2/6/23, 2:20 PM
Mindfulness isn't just for stress reduction or easing anxiety
Chronic pain is a major issue for many adults in the United States, with around one fourth of people suffering from it (per Cleveland Clinic). It can range from arthritis to mental health issues, and it is distinct from acute pain which, for example, we can experience when we stub our toe. To help manage chronic pain, researchers and therapists are turning to mindfulness practices. Studies have shown that mindfulness disrupts signals in the brain that perceive pain and weakens thought loops associated with it.
Mindfulness helps manage stress and improve mental health by disconnecting our opinion from painful experiences (via Mayo Clinic). According to Harvard Medical School, it also helps improve focus and decision making skills by getting rid of distracting thoughts.
The website Mindful suggests using body scan meditation as a simple approach to managing chronic pain. This involves paying attention to sensations throughout the body rather than ruminating on the discomfort in one specific area. The Greater Good Science Center at the University of California at Berkeley sugggests the following practice three to six times a week for five minutes each session:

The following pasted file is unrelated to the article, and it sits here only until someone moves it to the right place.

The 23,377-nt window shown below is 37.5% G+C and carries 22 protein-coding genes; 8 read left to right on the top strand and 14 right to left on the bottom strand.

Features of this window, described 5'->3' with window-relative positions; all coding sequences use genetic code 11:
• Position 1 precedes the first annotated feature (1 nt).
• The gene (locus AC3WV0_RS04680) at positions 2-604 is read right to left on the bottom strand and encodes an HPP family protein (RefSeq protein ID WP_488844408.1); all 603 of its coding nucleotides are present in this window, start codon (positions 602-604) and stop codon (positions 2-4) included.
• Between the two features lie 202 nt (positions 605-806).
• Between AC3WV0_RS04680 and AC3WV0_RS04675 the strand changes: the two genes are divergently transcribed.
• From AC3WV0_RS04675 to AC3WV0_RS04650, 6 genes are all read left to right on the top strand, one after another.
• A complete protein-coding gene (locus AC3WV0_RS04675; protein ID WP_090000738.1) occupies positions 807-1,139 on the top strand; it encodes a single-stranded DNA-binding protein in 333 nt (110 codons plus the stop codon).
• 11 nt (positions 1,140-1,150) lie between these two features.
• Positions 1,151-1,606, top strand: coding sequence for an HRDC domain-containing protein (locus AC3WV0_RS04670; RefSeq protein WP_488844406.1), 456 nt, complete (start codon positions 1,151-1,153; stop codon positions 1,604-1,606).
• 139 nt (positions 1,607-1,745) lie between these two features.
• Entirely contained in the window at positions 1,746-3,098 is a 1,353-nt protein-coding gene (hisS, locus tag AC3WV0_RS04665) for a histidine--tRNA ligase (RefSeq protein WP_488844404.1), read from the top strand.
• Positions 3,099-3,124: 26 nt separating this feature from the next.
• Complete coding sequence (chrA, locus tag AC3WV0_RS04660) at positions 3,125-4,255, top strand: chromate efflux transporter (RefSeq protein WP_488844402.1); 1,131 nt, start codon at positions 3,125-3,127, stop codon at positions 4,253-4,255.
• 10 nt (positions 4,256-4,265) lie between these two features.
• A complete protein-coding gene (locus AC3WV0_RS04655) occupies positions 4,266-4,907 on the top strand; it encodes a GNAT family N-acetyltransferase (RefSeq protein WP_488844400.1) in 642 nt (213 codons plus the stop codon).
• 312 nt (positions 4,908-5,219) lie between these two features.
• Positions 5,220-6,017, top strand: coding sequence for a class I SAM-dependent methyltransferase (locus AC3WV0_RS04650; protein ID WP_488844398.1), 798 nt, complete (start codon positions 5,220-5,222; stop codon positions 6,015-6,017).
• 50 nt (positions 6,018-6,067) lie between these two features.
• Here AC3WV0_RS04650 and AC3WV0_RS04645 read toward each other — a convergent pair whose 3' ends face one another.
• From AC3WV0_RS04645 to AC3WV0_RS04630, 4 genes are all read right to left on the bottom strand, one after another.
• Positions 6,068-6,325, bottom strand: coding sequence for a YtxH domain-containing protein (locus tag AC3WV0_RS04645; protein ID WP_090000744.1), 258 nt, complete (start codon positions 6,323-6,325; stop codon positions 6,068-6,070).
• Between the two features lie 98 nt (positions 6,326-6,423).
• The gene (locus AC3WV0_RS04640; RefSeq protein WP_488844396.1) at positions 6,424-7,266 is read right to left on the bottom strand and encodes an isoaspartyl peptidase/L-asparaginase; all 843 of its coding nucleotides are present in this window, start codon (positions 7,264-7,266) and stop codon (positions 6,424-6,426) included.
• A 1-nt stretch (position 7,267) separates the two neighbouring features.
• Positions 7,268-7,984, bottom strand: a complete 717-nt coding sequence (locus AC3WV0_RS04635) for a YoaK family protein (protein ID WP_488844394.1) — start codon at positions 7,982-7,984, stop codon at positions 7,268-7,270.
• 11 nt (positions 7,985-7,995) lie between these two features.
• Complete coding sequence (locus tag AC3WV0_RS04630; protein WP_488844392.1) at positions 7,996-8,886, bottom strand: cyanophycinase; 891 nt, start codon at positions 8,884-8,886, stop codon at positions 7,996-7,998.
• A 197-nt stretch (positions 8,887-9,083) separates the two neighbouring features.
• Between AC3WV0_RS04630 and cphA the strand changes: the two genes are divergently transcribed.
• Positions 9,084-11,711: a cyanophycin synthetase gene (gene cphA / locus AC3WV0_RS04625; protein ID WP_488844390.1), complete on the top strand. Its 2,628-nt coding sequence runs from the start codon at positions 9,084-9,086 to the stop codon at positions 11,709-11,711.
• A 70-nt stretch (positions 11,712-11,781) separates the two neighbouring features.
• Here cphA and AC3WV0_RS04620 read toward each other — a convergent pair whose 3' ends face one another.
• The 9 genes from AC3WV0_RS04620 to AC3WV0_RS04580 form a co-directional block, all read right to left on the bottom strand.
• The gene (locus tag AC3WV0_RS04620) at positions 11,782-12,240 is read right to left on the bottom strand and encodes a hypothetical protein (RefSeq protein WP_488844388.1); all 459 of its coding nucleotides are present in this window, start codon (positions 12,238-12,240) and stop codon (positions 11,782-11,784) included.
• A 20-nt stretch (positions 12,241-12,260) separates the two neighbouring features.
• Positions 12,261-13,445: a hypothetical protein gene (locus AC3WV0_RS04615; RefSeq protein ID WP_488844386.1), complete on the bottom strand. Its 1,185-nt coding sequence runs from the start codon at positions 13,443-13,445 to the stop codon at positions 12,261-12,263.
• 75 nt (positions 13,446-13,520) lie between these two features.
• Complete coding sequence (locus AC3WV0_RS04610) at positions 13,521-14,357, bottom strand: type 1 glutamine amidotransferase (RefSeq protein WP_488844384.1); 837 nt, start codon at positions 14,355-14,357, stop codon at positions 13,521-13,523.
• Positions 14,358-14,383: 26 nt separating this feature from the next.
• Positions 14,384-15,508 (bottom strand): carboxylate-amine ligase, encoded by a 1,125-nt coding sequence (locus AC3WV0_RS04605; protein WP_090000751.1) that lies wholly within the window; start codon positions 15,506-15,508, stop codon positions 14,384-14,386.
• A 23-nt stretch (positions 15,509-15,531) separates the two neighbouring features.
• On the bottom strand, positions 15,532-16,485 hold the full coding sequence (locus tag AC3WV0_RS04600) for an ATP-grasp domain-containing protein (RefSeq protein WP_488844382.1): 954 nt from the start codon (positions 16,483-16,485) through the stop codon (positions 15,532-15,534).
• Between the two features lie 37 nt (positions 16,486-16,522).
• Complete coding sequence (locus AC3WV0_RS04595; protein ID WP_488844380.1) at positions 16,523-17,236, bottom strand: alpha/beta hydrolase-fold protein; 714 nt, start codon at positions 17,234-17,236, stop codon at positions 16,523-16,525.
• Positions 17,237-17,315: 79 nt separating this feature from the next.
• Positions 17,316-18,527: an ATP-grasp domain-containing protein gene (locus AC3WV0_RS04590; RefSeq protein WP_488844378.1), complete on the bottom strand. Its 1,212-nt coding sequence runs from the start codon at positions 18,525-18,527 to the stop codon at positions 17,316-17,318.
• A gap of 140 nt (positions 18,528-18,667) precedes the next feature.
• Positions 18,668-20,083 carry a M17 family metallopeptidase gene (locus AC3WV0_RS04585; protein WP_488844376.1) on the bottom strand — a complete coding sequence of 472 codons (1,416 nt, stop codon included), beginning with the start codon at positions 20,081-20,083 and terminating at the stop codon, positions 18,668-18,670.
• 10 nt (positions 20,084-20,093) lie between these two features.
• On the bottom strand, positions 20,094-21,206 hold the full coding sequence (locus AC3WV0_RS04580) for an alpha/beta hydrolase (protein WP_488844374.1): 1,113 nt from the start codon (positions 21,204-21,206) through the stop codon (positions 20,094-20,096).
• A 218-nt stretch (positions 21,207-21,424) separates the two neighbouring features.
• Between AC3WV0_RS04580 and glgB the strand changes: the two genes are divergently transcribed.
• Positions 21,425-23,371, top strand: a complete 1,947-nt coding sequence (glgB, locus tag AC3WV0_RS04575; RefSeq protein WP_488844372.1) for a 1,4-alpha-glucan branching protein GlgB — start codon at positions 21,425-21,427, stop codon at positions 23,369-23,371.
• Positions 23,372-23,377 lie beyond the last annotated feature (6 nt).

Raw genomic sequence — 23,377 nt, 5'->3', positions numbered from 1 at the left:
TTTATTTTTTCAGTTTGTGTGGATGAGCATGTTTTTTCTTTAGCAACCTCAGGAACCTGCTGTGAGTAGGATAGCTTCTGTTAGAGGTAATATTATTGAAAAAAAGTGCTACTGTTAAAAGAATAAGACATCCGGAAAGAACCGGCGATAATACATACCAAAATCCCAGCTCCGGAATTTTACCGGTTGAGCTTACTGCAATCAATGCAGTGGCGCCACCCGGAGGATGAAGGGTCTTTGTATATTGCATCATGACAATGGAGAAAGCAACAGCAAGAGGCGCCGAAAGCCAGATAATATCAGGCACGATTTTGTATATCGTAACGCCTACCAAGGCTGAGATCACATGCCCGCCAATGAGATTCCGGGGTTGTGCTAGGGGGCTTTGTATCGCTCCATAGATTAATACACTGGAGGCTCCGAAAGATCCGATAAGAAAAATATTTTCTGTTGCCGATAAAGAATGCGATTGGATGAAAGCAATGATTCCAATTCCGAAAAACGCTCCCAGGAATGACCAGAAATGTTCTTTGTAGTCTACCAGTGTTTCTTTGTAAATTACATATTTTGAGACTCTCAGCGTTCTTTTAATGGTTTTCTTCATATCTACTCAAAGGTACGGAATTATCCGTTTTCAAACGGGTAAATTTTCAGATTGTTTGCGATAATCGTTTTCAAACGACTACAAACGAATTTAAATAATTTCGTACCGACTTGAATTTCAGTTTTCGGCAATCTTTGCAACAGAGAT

Find a comfortable position sitting or lying down
Notice what's around you, and remind yourself that you're safe
Feel the security and groundedness of the floor or chair, and close your eyes if you'd like
Feel the expansion of your lungs as you take some deep breaths, and notice the contraction of your lungs during the exhale
During each exhale, invite your body to relax
Johns Hopkins Medicine says that mindfulness can be incorporated into everyday activities too, such as taking a minute or two during lunch or while commuting to focus on breathing. Rather than allow your road rage to escalate, tell yourself, "May I be safe," then tell other cars, "May you be safe." This opens up different pathways and perspectives rather than staying on autopilot.